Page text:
"The race simulation was an important and valuable part of the final preparations for the Australian Grand Prix, which is in less than three weeks," Heidfeld said. "It was the last test for me, I'm now looking forward to the season opener in Melbourne."
Adrian Sutil kept Force India up the timesheets with a 1:21.834, good for seventh among 10. The German completed 82 laps in the Mercedes-powered VJM02, showing needed reliability is rounding into form. His program included setups, aero adjustments, and tire comparisons.
"We could do a lot of running again today, which was the main aim of the program," Sutil said. "I feel a lot more confident in the car now we have got some reliability and can start to look at different setups and making the tires work. We know we have a lot of work to do, particularly with the tires as we still struggle to bring them in, but we now have a good idea of how the car is behaving. I'm looking forward to Melbourne now."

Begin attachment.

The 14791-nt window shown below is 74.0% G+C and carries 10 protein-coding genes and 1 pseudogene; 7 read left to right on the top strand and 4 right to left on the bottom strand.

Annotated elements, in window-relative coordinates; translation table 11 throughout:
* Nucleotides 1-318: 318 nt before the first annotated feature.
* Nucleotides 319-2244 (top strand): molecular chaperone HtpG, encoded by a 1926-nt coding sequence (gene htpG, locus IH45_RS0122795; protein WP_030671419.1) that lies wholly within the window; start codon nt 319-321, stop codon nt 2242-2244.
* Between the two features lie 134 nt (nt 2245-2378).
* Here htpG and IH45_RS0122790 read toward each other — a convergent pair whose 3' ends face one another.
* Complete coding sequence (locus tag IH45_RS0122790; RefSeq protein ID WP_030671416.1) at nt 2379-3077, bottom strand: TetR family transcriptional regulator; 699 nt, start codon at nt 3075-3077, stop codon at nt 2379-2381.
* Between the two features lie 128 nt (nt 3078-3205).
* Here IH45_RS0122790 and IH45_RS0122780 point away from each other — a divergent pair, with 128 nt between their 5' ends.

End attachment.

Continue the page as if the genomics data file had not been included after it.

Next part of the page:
Sutil gives way to veteran teammate Giancarlo Fisichella, who will conclude the test Wednesday and Thursday.
"Today was a fairly productive day with no major dramas," technical director James Key said. "The car was very reliable yet again, allowing us to run through a number of setup changes. We are better understanding the way the car and tires react to mechanical changes, which we can carry through to the rest of the test and onto Melbourne. We also tested a few new aero components, such as different engine covers, which behaved as expected, so we have a direction. We are now in a pretty good state after a week's running and look forward to completing our program with Giancarlo over the next two days."